How to promote your business online
Google was founded in 1998. Since then, online marketing has gone just fine. Hahaha, no, seriously, it can be a jungle out there. First of all, Google has algorithms for everything. Think you can simply copy and paste another company’s website content onto your own? Well, you can, there’s nothing technically stopping you, but the likelihood is that Google will send you a message saying to pack it in, and your website will be more or less blacklisted (meaning you will struggle to rank highly ever again). Some people think cramming your website with keywords relevant to your goods or services will help. But no. There are rules against that, too.
Whether you need a brand new website for a start-up café, whether you want to start an email campaign to promote your new home decorating firm, or whether you need Facebook advertising for lawyers, getting to grips with how to promote your business online is key.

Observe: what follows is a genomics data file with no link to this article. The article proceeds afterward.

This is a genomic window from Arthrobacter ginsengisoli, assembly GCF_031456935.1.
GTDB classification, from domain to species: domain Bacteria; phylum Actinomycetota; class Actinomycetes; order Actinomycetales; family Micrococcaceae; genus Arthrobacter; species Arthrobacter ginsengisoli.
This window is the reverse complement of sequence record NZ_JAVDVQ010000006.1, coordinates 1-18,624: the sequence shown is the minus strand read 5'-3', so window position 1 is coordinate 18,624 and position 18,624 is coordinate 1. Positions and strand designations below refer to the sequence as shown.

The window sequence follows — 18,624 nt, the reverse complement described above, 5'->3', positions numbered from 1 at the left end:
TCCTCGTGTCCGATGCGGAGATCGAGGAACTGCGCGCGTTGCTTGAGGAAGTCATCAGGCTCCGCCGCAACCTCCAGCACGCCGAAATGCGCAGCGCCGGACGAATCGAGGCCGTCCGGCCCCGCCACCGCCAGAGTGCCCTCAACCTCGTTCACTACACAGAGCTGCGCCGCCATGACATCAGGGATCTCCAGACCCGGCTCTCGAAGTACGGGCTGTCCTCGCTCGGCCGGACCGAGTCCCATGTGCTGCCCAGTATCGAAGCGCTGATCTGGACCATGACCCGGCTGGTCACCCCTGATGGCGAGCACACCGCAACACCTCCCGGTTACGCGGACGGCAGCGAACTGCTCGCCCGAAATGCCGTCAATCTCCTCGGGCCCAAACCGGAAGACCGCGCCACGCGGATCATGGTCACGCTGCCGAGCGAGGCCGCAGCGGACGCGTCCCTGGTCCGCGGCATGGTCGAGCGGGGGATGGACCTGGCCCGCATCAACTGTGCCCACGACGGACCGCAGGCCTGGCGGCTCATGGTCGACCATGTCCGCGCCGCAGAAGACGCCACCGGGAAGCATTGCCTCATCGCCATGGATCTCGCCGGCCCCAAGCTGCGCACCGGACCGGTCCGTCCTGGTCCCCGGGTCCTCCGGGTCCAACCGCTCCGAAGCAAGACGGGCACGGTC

If you’re brand new to the game of creating an online presence, the takeaway from web design and optimised content (see below) is that everything on your site should be within three clicks of the homepage, and your content should be of value to the reader. Sounds simple, doesn’t it? You’re going to need help. ‘User Experience’ is big business, because visiting a website and finding out you can’t easily get hold of the information you require is the fastest way to ensure that you leave that website and search for another one that will give you what you want – people ‘bouncing’ away from your site increases your bounce rate, and affects ranking.
Ever since the early days of online marketing, the phrase “content is king” has been doing the rounds and more or less holding true. Does your opening paragraph mention the goods or services you are trying to promote? Is your page title no longer than 50-60 characters, ensuring Google can display the full page title in the Search Engine Results Pages (SERPs) – which is something people like to see and click on more often. Have you researched and composed meta titles and meta descriptions? Is the writer in charge of producing the content more of a heavy-handed blacksmith than an artistic storytelling wordsmith? There’s also the small issue of keyword density being between 1%-3%, which can be hard to navigate for the newly initiated. If your web design is flawed and your content is not optimised, you will not rank well.